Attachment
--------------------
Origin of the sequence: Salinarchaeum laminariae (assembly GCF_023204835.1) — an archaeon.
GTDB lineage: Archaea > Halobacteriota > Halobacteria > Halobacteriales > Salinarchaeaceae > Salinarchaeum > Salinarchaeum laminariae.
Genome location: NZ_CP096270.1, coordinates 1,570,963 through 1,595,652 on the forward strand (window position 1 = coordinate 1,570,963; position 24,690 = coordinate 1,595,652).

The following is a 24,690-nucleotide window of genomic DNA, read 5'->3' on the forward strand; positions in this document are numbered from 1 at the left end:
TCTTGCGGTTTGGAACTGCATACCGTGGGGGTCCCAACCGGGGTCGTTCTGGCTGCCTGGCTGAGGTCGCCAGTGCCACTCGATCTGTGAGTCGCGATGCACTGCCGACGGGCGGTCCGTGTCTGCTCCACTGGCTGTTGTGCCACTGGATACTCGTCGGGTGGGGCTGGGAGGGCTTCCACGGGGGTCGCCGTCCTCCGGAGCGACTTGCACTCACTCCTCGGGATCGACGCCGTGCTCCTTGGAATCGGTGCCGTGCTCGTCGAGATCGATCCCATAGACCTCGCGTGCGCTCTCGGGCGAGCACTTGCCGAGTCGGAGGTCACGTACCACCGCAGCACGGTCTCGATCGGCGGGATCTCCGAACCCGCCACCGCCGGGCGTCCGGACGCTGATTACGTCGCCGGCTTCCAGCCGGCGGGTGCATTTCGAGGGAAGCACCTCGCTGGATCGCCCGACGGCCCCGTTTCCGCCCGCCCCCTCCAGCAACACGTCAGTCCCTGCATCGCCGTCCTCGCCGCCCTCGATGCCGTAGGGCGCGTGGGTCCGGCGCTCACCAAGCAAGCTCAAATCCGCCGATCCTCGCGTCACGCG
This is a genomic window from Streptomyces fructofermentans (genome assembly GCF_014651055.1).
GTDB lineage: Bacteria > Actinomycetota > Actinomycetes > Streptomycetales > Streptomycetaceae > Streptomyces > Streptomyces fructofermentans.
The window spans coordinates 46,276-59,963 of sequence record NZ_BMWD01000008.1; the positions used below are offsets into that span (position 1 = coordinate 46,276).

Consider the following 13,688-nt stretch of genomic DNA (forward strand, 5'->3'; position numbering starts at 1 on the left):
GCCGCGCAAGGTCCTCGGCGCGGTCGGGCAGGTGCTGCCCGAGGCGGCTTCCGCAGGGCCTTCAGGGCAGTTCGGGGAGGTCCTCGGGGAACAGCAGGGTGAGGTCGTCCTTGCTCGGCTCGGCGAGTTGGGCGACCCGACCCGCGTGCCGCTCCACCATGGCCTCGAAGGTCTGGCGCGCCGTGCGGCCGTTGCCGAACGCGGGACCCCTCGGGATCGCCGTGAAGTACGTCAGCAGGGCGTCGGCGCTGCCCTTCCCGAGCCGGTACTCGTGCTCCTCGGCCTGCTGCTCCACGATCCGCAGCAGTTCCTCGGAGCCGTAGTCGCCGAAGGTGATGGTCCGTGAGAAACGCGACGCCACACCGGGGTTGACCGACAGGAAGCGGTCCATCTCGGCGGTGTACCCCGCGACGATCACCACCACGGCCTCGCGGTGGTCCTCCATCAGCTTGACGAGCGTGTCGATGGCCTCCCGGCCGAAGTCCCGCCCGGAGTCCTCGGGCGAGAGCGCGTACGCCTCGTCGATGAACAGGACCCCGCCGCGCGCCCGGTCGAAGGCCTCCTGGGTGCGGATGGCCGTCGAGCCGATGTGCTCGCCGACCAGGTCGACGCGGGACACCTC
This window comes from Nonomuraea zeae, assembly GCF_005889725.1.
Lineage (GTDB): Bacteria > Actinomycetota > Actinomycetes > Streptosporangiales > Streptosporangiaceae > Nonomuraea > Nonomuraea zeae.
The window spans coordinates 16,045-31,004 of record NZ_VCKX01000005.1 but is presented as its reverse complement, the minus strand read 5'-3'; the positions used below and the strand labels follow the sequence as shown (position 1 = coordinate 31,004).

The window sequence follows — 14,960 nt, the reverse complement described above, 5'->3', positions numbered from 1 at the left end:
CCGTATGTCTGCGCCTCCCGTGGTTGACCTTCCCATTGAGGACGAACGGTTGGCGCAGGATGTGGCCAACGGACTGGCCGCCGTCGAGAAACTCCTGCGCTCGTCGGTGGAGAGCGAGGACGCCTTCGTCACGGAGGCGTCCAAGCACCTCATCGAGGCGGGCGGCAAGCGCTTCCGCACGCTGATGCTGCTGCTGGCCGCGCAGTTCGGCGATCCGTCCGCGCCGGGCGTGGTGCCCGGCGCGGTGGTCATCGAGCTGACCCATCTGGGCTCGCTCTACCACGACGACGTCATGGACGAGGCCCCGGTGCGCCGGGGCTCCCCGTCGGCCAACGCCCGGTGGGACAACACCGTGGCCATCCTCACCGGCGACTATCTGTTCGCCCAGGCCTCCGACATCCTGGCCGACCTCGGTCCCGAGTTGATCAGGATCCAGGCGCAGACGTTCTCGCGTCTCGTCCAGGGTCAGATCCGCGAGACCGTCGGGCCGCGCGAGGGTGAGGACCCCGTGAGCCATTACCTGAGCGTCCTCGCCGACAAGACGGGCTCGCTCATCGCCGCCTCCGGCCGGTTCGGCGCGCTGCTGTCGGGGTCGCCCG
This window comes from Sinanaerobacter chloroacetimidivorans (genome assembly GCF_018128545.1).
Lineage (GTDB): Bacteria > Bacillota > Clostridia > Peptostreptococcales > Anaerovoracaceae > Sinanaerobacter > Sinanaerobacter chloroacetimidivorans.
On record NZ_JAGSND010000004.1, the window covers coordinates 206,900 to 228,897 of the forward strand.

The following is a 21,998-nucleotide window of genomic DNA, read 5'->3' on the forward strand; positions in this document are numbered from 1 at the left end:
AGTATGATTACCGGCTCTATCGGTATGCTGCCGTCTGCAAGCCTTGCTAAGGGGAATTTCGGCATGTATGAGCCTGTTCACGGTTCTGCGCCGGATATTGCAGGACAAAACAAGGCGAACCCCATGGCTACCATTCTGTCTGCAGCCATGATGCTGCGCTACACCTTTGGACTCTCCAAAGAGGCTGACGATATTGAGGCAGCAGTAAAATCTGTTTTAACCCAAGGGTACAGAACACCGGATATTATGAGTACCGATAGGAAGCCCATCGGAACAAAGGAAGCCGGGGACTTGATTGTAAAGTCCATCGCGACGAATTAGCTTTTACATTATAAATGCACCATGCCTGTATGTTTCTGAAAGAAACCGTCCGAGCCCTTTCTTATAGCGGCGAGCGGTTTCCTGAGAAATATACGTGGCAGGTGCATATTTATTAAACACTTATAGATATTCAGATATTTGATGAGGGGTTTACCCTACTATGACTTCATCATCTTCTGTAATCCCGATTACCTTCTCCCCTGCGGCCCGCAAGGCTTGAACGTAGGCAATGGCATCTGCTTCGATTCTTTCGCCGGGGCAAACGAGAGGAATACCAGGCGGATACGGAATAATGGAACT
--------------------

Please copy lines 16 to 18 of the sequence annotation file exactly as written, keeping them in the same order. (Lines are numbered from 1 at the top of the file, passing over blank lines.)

This window comes from Sinanaerobacter chloroacetimidivorans (genome assembly GCF_018128545.1).
Lineage (GTDB): Bacteria > Bacillota > Clostridia > Peptostreptococcales > Anaerovoracaceae > Sinanaerobacter > Sinanaerobacter chloroacetimidivorans.
On record NZ_JAGSND010000004.1, the window covers coordinates 206,900 to 228,897 of the forward strand.